Vacuum Sizing Issues
I ran an Omnitech Selexx pal with a 9 horsepower Becker pump. Overall a very nice machine. It was a 5 by 10 table and we cut mostly pre-finished veneer core. If I had the entire table covered it worked reasonably well, but this meant covering a strip one foot on the left and 4 feet at the end with scrap. It was a painful process 40 times a day. Zoning of the table would have been very useful for workholding, and not too expensive an addition for the manufacturer, but it was not an option. No amount of pressure will hold down the corners of a moderately warped sheet, so for VC you have to be very careful with suppliers. If you are running melamine primarily or MDF core, it is an advantage. Plywood often is more warpy and difficult.
Many people run with less - some even use edge clamps and no vacuum at all. But I think the 10 HP on a spoilboard is, in general, bare minimum.
From contributor D:
More often than not, people want more vacuum than they have. If you have a 40hp pump, which was probably matched to the rest of your machine layout, going lower I can only imagine will cause grief. There will always be exceptions for certain applications.
From contributor G:
You could run two or three pumps 10 to 20 hp that would allow you to up the CFM as needed and hook them into the three separate meters. That way they start one at a time and keep the starting amperage down.
From contributor P:
We run two 10hp pumps, the second connected to a vacuum switch which turns it on when the vacuum drops too low. The system works very well.
From contributor T:
Vacuum holds by using atmospheric pressure to push down against the vacuum created. The deeper the vacuum, the more the hold down pressure. As a reference, atmospheric pressure is greatest at sea level where the air column is tallest and 14.7 psi at sea level is the highest pressure possible by vacuum. Vacuum is measured on a scale called inches of mercury ("hg). But there is no practical way to produce a perfect vacuum in a shop (complete removal of every molecule of air = 30"hg), and not many shops are at sea level. So you need to factor the possible vacuum pressure. The pressure will determine the smallest size part possible to hold by vacuum, without using special finesse in programming. So you will need to consider the size of the parts.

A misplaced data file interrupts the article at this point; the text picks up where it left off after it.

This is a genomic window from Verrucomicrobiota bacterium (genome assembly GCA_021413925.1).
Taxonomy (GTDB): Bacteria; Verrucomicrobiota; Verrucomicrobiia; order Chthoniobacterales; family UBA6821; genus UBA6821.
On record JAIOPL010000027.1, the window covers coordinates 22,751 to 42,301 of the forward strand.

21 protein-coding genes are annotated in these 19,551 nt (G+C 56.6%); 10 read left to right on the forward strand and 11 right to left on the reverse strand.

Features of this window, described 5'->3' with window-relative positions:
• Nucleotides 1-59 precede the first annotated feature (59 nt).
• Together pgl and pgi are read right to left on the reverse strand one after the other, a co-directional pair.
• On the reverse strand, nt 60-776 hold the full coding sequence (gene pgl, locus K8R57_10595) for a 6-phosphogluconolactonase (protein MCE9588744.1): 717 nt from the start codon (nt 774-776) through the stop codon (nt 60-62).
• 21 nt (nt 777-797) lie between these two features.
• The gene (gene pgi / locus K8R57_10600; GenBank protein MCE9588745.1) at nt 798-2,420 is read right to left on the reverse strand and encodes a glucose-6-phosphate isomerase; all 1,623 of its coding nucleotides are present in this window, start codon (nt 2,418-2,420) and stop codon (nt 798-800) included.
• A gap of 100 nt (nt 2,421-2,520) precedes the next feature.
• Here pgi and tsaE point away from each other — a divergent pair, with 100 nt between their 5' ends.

There are several vacuum sources and they have different theoretical maximum vacuum pressures. The three best pump styles in terms of maximum pressure are rotary vane, rotary screw, and liquid ring. Specifications vary a little, but the theoretical peak for these pumps is 29.9"hg. So consider what kind of pump to use.
The other measure of a pump is flow, in either cubic feet per minute, CFM, or cubic meters per hour C3M/Hr. There is a small difference in efficiency between styles, but it's small enough to be insignificant (it is possible to calculate the proper size pump for a requirement, but it is necessary to quantify a number of variables, above mentioned and others like materials used).
From the original questioner:
Thanks for the responses. We have determined that pump (40hp Travaini) pulls about 90 amps while it's running, and that we have enough juice after all.
From contributor P:
The more, the better! You will find it difficult to have too much vacuum, especially if you are running small parts. There are a lot of variables as to what you will actually need. It seems that many companies tend to underrate the need for vacuum volume, or use a "best of situation" example. If a manufacturer says you only need a 10hp system, you probably actually need 20hp or better. Of course, remember table size if a factor. We have two 40hp units on a 4x24 twin table and it is marginal on many of the small parts we run. My advice? Get the biggest, baddest vacuum system you can afford. Don't cheap out - you will lose production.
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